If at decision step 511 the alignment marker is received at the LEADS input, then in step 515, the WAIT_LAG flag is set (indicating that the leading alignment marker has been received and that the skew model block is waiting for the lagging marker) and the WAIT_CNT counter is started to measure the skew between the leading marker and the lagging marker. The WAIT_CNT marker counts at the same rate as the receive clock in the receiver. That is, the WAIT_CNT counter, for example, counts up for each byte that arrives in the receiver. The skew model block then waits for the next alignment marker. When the next marker is received, in a decision step 519, if the marker is not received at the LAGS input (i.e., the marker is received at the LEADS input) then in step 523, all the status flags and counters are reset and the skew model block returns to step 515 to wait for an alignment marker. This is based on an assumption that the lagging marker will arrive before the next leading marker. Alternative embodiments can be based on other assumptions. For example, if the inter-channel skew exceeds the minimum distance between consecutive markers, an alternative embodiment may first wait until the minimum distance has been passed (ignoring intervening markers) and then start waiting for the lagging marker to occur. In certain cases, multiple parallel skew model blocks may be required in order to cover all possible overlapping waiting windows. Other embodiments will be apparent to one of ordinary skill in the art.

If in decision step 519, the alignment marker is received at the LAGS input, the LOCKED status flag is checked at step 527. The LOCKED flag is used to indicate that the previous pair of master and slave markers resulted in a proper leading and lagging marker pair, and that the skew value stored in SKEW is valid. If at step 527, LOCKED is not set, the LOCKED flag is set in step 543. Then in step 551, SKEW is set to the value of WAIT_CNT, which represents the number of bytes that have been received between the leading and the lagging markers. In step 539, the WAIT_CNT counter and the WAIT_LAG flag are reset, and the skew model block returns to step 507 to wait for the next marker.

Returning to step 527, if the LOCKED flag is already set, then in step 531, the current value in the WAIT_CNT counter is compared with the value stored in SKEW. If the two values are equal, then the stored SKEW value is confirmed and validated, and therefore in step 535, the STABLE_CNT counter is incremented to indicate the stability of the skew model. Then, in step 539, the WAIT_CNT counter and WAIT_LAG flag are reset and the skew model block waits for the next marker. If, on the other hand, in step 531 the value in the WAIT_CNT counter does not equal the value stored in SKEW, then the STABLE_CNT counter is reset in step 547, since the current skew measurement does not match the previously measured skew. In step 551, the current value in the WAIT_CNT counter, representing the new skew measurement, is stored in SKEW. Finally, in step 539, the WAIT_CNT counter and WAIT_LAG flag are cleared and the skew model block waits for the next marker.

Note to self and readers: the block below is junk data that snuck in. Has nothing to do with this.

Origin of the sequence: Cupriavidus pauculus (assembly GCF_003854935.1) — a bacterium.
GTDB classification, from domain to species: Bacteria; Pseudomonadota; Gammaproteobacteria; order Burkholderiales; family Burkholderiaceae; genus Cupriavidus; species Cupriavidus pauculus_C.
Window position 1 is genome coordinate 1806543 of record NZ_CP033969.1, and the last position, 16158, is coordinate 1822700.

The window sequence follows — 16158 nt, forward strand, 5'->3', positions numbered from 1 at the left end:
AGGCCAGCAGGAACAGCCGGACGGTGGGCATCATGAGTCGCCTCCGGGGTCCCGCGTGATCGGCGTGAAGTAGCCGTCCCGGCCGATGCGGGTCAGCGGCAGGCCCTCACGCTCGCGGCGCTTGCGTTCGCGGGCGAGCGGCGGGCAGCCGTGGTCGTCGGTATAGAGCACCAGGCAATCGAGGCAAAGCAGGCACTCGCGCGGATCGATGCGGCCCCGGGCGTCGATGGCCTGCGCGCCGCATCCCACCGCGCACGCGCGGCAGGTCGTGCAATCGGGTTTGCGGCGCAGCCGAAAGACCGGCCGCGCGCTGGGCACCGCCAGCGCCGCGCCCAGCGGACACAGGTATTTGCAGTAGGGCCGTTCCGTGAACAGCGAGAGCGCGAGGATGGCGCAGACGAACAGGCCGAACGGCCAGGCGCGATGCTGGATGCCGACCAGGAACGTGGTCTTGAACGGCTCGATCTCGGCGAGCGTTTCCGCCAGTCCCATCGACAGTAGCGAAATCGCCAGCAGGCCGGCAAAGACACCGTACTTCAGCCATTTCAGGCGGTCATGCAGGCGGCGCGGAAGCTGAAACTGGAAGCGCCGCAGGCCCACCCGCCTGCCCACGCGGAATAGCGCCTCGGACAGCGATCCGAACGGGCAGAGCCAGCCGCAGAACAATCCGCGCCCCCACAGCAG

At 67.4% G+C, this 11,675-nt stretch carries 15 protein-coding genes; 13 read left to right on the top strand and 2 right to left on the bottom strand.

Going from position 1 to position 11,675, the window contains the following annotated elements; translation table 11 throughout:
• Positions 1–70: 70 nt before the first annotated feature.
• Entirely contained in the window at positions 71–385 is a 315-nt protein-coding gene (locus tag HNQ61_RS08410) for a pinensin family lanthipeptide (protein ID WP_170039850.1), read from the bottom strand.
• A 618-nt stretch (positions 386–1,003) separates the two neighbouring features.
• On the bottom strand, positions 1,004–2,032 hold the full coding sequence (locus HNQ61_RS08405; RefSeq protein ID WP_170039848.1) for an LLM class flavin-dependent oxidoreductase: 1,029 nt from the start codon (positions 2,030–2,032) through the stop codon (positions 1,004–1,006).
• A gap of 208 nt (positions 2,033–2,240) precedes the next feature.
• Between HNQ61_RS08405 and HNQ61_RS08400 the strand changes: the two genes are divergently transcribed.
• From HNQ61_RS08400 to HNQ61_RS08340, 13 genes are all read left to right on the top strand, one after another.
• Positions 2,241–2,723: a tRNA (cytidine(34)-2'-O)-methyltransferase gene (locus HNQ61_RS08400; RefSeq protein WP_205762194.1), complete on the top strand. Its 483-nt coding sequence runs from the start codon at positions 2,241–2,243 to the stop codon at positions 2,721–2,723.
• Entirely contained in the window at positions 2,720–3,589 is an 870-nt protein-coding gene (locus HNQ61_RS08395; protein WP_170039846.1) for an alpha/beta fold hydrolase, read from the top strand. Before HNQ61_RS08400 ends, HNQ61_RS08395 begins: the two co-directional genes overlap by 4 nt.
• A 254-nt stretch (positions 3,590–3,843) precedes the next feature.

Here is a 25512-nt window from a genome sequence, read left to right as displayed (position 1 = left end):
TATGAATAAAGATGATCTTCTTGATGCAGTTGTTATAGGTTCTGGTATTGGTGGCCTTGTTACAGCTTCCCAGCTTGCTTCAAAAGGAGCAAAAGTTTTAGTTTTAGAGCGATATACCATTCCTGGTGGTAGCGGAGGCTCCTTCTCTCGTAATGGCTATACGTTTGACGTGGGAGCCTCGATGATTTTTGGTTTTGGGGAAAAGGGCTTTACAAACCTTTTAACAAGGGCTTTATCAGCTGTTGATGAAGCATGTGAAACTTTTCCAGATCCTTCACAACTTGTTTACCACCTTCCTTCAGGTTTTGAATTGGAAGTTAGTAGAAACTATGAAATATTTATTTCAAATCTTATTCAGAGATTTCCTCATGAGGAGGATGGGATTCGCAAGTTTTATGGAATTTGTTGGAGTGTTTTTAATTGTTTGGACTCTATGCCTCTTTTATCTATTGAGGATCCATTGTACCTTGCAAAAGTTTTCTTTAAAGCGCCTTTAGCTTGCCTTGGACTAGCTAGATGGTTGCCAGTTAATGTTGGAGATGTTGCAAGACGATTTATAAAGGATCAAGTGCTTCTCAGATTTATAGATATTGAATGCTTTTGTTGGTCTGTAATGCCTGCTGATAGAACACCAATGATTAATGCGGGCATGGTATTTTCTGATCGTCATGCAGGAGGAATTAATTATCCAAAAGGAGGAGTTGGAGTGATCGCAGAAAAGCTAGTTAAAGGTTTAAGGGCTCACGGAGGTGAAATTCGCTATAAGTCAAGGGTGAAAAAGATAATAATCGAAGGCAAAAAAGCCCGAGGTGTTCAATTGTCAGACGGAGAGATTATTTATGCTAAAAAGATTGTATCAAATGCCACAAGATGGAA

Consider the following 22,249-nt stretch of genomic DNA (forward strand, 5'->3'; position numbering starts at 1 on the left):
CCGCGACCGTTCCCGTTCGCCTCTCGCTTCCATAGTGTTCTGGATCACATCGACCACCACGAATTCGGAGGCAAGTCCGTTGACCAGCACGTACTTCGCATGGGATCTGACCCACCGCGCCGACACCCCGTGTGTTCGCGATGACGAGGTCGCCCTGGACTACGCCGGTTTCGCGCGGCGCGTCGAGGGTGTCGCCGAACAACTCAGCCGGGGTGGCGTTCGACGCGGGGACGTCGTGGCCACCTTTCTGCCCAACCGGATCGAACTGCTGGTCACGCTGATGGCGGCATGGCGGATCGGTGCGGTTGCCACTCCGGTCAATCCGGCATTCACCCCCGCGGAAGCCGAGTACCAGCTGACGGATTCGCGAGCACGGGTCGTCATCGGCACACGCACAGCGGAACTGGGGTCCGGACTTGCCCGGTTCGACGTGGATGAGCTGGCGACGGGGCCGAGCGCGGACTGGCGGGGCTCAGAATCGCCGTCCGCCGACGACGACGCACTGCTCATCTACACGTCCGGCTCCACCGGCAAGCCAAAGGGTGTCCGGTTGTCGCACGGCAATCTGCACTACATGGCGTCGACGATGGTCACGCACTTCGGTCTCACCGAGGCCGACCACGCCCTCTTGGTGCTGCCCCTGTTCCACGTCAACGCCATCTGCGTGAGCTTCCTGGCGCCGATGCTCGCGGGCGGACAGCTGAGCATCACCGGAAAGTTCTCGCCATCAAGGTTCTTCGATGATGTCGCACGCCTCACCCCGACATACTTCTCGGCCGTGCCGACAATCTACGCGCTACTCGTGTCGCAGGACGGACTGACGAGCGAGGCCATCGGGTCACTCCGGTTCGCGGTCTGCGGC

Thus, to summarize the operation of skew model blocks 435 a and 435 b, the skew between a leading alignment marker and a lagging alignment marker is measured by starting a counter (WAIT_CNT) when the leading marker is received (at LEADS), and stopping the counter when the lagging marker is received (at LAGS). That count is the measured skew (SKEW) and is stored. The skew of subsequent leading and lagging marker pairs is measured in the same way and compared with the stored skew value. If the measured skew matches the stored value, and is therefore stable, then a counter (STABLE_CNT) is incremented, indicating the increased stability of the skew measurement. Thus, the STABLE_CNT counter indicates the number consecutive marker pairs having the same measured skew. If, however, the measured skew does not match the stored skew, then the STABLE_CNT counter is cleared, the new skew measurement is stored, and the process is restarted.

Note that certain details that may be necessary for implementation are not explicitly shown in the flow diagram of FIG. 5 for clarity. For example, a special case occurring when the leading and lagging markers arrive simultaneously (indicating a skew of zero, i.e., no skew) is not depicted. In such an example, the skew model blocks can recognize this special case, store zero as the skew, and increment or clear the STABLE_CNT counter appropriately. As another example, an implementation may need to account for the maximum possible values of the counters. For instance, the WAIT_CNT counter reaching its maximum value indicates that the inter-channel skew is greater than the skew model blocks can measure. In such an instance, the skew model block can indicate an invalid skew (e.g., clear STABLE_CNT) and wait for the next marker pair. If the STABLE_CNT counter reaches a maximum value, then the skew model blocks can stop incrementing that counter as consistent skew measurements continue to be made. These and other implementation details will be readily apparent to one of ordinary skill in the art.